Arsene Wenger's 1,000th game in charge of Arsenal may have been one of the most disappointing, losing 6-0 to Chelsea, but it has been hugely successful.

Here we take a look at some of the ups and downs of Wenger's career at Arsenal.

Wenger was appointed Arsenal's manager on September 30, 1996 and earned the nickname "The Professor" due to his highly thoughtful approach to the game.

Throughout his career at Arsenal, Wenger has religiously held to his principles and has played football the way he believes it is played.

In his first full season in charge, Arsenal won the League, defeating Manchester United in second place, and the FA Cup, defeating Newcastle 2-0 in the final to win the double.

Arsenal finished second in the table behind Manchester United for the next three seasons as the rivalry between the two clubs, coaches (Wenger and Ferguson) and captains (Vierra and Keane) intensified.

During this period, Wenger made several signings, including Ljungberg, Henry, Pires and Wiltord, as he tried to build a team capable of winning the League and playing football in their own way.

The 2001-02 season turned out to be one of Wenger's most successful at the club and also saw the arrival of Sol Campbell in a free transfer from his north London rivals Tottenham.

They comfortably won the League, scoring in every match, as they finished seven points clear of Liverpool and 10 points clear of rivals Manchester United. The title was won at Old Trafford, with Wiltord scoring the only goal in the 1-0 win, making the league's success even sweeter for both Wenger and the club's fans.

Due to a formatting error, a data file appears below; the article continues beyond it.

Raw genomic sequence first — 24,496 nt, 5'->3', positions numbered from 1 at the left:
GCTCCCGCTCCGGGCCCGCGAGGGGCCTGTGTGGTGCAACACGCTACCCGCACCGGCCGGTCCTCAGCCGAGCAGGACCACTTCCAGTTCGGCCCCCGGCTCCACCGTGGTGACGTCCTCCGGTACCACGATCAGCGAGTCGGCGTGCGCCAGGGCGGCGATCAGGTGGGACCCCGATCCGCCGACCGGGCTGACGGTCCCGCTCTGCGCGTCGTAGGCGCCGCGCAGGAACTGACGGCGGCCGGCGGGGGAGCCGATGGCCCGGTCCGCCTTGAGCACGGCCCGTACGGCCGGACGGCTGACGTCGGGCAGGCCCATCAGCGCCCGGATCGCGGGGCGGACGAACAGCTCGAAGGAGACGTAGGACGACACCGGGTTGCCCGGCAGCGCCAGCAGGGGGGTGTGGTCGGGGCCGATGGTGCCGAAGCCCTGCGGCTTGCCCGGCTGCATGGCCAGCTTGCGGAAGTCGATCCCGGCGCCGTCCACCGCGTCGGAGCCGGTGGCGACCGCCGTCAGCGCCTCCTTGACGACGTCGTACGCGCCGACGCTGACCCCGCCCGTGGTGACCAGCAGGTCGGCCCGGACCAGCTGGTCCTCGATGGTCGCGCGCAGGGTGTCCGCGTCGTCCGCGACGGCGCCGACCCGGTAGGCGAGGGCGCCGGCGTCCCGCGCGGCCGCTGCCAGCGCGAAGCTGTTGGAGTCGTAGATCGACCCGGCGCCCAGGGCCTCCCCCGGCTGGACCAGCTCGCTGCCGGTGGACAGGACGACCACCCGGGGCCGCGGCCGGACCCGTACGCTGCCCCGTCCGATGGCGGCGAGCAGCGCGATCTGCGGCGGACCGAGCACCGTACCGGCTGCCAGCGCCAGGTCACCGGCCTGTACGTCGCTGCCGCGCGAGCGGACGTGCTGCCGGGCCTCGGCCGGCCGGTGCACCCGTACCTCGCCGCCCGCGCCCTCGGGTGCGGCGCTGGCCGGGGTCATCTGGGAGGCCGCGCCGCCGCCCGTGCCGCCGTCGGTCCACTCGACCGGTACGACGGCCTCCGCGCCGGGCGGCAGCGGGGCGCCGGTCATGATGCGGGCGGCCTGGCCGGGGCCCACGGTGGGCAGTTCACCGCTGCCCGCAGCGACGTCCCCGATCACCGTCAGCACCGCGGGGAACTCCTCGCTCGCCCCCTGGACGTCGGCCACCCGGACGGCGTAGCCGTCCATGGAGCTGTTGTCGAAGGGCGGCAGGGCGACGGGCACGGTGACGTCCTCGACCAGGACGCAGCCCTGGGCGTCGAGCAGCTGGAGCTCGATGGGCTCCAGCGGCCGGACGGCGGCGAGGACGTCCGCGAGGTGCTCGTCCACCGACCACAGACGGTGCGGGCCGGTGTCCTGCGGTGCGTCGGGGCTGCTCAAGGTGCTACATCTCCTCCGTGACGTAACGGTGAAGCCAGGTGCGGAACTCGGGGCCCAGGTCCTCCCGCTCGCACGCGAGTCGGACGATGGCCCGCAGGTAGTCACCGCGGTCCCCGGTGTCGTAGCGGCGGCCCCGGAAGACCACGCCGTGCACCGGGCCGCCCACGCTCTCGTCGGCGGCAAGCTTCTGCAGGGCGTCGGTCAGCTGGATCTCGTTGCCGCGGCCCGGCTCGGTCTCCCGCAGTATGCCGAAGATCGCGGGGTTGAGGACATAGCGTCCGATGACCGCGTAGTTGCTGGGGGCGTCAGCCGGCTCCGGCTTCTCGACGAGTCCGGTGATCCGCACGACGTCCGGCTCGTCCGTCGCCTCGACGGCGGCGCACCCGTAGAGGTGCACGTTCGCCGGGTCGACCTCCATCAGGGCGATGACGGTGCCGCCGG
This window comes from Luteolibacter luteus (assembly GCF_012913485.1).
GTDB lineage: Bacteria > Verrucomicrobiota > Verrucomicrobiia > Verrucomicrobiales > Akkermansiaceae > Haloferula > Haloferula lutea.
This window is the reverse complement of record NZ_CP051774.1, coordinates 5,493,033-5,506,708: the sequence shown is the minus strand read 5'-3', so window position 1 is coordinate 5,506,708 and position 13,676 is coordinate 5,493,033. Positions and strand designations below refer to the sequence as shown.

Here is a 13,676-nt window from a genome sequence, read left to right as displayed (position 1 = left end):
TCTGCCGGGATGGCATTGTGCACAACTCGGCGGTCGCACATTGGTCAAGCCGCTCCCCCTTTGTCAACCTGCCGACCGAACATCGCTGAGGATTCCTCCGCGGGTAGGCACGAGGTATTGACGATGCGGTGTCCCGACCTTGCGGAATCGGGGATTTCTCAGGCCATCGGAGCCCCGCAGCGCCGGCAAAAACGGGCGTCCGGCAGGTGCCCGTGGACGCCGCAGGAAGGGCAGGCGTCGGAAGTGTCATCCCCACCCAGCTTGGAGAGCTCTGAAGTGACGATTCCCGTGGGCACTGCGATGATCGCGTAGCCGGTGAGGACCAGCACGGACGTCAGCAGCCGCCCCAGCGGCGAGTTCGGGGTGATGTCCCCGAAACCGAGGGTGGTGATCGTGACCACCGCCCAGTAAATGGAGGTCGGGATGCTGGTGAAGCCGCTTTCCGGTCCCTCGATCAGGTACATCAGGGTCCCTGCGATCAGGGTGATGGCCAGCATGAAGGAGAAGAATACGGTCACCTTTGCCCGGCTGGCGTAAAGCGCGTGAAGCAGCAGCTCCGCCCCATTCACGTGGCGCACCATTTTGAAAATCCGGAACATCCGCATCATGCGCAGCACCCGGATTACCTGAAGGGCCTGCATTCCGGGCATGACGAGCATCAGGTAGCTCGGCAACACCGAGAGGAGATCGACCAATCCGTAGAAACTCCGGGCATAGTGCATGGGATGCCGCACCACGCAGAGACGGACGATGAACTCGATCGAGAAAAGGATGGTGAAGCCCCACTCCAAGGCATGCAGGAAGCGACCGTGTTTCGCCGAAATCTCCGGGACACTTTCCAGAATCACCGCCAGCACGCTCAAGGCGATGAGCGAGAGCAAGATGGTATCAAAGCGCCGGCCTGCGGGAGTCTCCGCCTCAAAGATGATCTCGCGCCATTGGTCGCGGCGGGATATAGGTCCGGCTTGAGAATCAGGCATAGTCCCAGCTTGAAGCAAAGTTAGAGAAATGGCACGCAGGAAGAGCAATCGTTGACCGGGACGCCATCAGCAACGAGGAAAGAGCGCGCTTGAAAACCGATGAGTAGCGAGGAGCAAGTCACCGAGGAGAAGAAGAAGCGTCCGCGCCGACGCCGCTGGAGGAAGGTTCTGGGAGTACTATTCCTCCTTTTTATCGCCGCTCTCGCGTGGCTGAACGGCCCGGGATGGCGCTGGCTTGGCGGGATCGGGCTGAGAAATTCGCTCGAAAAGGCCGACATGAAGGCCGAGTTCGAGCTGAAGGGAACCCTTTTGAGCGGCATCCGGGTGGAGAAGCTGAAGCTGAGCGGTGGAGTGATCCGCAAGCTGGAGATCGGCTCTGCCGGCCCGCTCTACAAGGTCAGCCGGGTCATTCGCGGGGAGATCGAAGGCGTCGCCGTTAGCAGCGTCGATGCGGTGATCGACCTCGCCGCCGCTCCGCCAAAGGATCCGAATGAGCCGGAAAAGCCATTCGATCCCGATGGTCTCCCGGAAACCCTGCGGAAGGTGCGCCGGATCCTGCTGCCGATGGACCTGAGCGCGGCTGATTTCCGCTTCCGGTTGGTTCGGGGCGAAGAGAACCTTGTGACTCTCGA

They also won the FA Cup, defeating Chelsea 2-0 in the final, to claim the double for the second time in four years.

The 2002-03 season saw Manchester United regain the title by finishing five points ahead of the Gunners who had led the race for much of the season.
Wenger's Arsenal team retained the FA Cup, the first team to do so since Tottenham in 1982, defeating Southampton 1-0 in the final.

The 2003-04 campaign was arguably the best under Arsene Wenger's leadership despite losing in the FA Cup and League Cup semi-finals and the Champions League quarter-finals.

The Premier League campaign saw Wenger's team create history by becoming the first team to go undefeated in a 38-game season and only the second to do so in the top flight (Preston was first in 1888-89).

With a record of 26 wins and 12 draws, the team became known as "The Invincibles" and won the title 11 points ahead of second-placed Chelsea.

Arsenal won their fourth FA Cup trophy under Arsene Wenger in the 2004-05 season, defeating Manchester United 6-5 on penalties in the final.

This victory came shortly before Arsene Wenger's 500th game in charge of the club.

Wenger's next 500 matches have not proven as successful as the club failed to win any major trophies despite being close on several occasions, most notably when they finished runner-up against Barcelona in the Champions League final.

Kieran Gibbs' red card in Wenger's 1000th game was Arsenal's 101st under Wenger, but arguably the most expensive was Jens Lehmann's in the Champions League final.

Author's Bio: 

Wenger was appointed Arsenal's manager on September 30, 1996 and earned the nickname "The Professor" due to his highly thoughtful approach to the game.